Analysis of vegetation fragmentation and impacts using remote sensing techniques in the Eastern Arc Mountains of Tanzania.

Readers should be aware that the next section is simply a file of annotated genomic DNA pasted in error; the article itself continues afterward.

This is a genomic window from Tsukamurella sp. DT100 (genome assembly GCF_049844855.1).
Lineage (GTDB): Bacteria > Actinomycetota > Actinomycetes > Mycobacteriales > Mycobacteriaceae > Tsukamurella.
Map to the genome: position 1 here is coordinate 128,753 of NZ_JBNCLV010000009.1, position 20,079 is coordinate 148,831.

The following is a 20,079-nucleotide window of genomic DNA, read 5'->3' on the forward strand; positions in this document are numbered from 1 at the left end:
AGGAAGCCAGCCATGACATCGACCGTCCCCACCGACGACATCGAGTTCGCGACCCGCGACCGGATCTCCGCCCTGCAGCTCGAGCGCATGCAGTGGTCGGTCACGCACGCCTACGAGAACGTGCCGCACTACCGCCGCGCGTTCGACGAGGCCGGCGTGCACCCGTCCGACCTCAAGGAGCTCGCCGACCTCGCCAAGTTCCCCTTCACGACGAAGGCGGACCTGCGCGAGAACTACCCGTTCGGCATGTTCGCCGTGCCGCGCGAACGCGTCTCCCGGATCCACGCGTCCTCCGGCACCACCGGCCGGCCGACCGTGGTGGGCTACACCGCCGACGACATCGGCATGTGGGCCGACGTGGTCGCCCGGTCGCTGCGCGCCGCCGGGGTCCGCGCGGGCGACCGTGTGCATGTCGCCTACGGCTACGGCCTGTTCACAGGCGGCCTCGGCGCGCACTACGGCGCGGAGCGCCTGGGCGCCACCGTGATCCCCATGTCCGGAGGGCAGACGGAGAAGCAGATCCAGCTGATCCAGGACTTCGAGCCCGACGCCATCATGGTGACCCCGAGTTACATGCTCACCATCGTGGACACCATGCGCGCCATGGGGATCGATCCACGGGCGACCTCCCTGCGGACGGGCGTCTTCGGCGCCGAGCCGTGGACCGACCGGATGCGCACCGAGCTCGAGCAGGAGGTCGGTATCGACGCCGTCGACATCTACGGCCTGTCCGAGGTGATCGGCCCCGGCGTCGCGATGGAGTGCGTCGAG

The Eastern Arc Mountains of Tanzania forms part of the Eastern Afromontane Biodiversity Hotspots, listed among the global World Wide Fund for Nature's (WWF) priority ecoregions. However, the region is threatened by fragmentation and habitat modification resulting from competing forms of land uses, which is in turn threatening biodiversity conservation, planning and management efforts. To determine vulnerability that can inform long-term conservation and management of the biodiversity hotspots, an in-depth understanding of the qualitative and quantitative nature of ecosystems is a pre-requisite. The overall goal of this study was to quantify fragmentation, investigate its impacts on tree species diversity, abundance and biomass and to identify management interventions in the Eastern Arc Mountains of Tanzania. Using ecological field based measurements and a series of LANDSAT and RapidEye satellite imagery, fragstats metrics showed dynamic fragmentation patterns at both spatial and temporal scales. Furthermore, species diversity was predicted better with customized environmental variables using the Generic Algorithm for Rule-Set Prediction (GARP) model, which recorded an Area under Curve (AUC) of 0.89. In addition, Poisson regression results showed different responses by individual tree species to patch area dynamics, habitat status and soil nitrogen. Partial Least Squares and Random Forest models were used to determine above ground biomass prediction based on a combination of edaphic variables and vegetation indices. Total biomass estimations decreased from 1162 ton ha-1 in 1980 to 285.38 ton ha-1 in 2012. As a reference point in formulation of policy insights based on strong scientific and empirical knowledge, socio-economic factors influencing vulnerability of ecosystems and management interventions were examined using remotely sensed and empirical data from 335 households. The multiple logistic regression model indicated habitat fragmentation and forest burning as key conservation threats while low income level (54.62%) and limited knowledge on environmental conservation (18.51%) were identified as major catalysts to ecosystem vulnerability. The study identified livelihood diversification, effective institutional frameworks and afforestation programmes as major intervention measures. The overall study shows the effectiveness of remote sensing techniques in ecological studies and how results can be used to inform decisions for addressing complex ecological challenges in the tropics.